By Andrew Tilbury

Originally published on CU Insight

The recent surge in lending by credit unions — 8.8% from Q1 2013 to Q1 2014 — has been aided by an overall increase in consumer credit market share, competitive loan pricing, and elevated consumer confidence.  While this is good news for credit unions, lower origination fees combined with fewer home loans continue to contribute to an extended decline in non-interest income. Additionally, rising employee compensation and branch operation costs are undercutting these new sales opportunities. (Credit Union Times & Callahan)  Building efficiency into loan origination processes is critical to making sure that new loans are being added faster than new expenses are being incurred.

During a recent Bluepoint webcast, Increase Employee Efficiency Today: 5 Operational Improvements, an audience poll showed that 55% of the credit union respondents expected to find paper-related inefficiencies in lending. Further, based on direct observation of 75 credit unions during the past 18 months, there are still gaps in availability which means that employees must keep duplicate files of all current work in order to do their jobs and to efficiently respond to member requests. With hundreds of pages in each loan packet, the paper costs and the time spent printing and copying adds up quickly.

Let’s examine the typical steps a loan goes through from application to archival. It is hardly surprising that paper creeps (or crashes) into the loan process when we consider just how many people, systems and processes are involved in each step.

  1. Application and Origination.  Online applications and electronic origination offer convenience and considerably streamline processing. Simply having these systems in place, however, will not remove paper from your operation; it is common to print out extra copies for members, to keep in a duplicate file, or to forward to colleagues if systems integration is incomplete.
  2. Underwriting. At this stage in the loan process, you’re likely to need copies of photographs, a W2, credit reports, bank statements, and more. Few electronic systems accommodate all of these different types of content in an easily relatable way, so most loan officers will simply print the entire packet in order to store all of the content together.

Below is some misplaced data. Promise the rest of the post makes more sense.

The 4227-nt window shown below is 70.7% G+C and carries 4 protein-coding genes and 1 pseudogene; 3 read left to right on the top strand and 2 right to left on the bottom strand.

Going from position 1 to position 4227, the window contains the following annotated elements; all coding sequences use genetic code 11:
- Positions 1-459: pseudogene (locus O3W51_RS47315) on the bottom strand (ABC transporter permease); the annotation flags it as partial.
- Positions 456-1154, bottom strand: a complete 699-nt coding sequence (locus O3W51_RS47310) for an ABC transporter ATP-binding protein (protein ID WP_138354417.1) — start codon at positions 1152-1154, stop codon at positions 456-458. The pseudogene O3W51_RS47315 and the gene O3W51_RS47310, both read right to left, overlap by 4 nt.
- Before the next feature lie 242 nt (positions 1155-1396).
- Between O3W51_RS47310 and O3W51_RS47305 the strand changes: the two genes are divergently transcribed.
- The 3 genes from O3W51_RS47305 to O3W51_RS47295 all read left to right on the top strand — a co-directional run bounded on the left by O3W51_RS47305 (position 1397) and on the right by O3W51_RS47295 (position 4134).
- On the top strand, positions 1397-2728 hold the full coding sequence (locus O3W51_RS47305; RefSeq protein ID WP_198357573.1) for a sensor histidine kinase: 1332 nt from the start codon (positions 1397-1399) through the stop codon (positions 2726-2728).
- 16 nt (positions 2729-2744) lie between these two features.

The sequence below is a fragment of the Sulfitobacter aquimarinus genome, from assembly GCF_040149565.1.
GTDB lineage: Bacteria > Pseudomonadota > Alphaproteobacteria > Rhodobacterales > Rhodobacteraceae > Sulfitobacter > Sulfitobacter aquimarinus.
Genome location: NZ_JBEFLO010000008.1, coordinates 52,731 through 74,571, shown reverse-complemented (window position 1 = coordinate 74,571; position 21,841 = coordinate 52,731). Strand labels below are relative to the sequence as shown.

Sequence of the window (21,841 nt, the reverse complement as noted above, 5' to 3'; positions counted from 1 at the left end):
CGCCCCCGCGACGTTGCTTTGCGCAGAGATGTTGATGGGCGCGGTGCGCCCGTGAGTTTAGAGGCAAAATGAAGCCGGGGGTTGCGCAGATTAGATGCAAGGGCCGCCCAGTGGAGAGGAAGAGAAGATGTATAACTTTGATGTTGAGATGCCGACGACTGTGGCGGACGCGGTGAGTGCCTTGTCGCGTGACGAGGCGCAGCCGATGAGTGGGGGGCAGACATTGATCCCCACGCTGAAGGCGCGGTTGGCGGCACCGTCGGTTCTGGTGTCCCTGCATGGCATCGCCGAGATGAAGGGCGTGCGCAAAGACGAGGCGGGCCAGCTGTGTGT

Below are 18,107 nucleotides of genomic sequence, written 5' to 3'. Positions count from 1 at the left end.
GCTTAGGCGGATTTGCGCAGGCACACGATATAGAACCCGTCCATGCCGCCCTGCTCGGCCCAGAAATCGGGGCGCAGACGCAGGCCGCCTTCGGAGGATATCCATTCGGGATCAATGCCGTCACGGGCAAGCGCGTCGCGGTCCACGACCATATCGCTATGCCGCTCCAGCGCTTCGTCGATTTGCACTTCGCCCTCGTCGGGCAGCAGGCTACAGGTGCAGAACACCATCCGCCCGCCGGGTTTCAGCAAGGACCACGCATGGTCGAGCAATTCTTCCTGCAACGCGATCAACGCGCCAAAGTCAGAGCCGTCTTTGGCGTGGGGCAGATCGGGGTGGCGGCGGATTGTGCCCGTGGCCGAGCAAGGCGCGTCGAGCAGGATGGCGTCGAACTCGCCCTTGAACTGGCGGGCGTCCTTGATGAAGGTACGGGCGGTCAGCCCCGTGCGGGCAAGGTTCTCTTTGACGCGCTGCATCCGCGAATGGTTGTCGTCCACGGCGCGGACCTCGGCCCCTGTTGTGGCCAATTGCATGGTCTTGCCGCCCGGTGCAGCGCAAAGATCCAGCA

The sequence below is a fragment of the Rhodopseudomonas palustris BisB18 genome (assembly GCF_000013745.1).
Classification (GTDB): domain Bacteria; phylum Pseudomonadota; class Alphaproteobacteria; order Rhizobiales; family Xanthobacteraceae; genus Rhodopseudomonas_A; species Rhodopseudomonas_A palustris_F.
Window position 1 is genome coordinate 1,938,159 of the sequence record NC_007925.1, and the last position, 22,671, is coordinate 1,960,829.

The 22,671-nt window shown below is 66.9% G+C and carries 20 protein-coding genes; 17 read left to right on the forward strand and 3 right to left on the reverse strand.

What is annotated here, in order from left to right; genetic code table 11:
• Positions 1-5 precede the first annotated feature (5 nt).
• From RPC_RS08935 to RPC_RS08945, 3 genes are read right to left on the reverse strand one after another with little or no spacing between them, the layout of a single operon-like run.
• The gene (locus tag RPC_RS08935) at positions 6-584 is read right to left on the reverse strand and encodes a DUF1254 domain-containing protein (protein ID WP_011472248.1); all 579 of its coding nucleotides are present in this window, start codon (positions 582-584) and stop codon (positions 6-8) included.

3. Approvals and Funding. This process usually involves multiple people who need constant access to the same documentation. Without an electronic system to facilitate this process, each person will need full paper copies of everything. If consultation is needed from other departments, additional copies of all documentation will be created to keep the process moving.
  4. 4.     Audit. Credit unions often store different pieces of information in different places, which must be painstakingly reassembled for comprehensive review. It can take multiple employees and several days to collect any paper documentation—from desk drawers or crates of paper waiting to be archived. Additionally, electronic records from disparate systems are often printed to be combined into a single packet.
  5. 5.     Archive. Any amount of lag-time between document receipt and archival creates risk for your credit union and members that cannot be ignored.  Whether due to physical transport or filing backlogs, employees will often create their own ‘ghost files’—unauthorized, untraceable, and unsecured—in order to assure immediate access.

While credit unions continue to seek loan growth in order to grow membership and income, they will continue to experience increasing costs if they fail to strengthen processes and eliminate waste.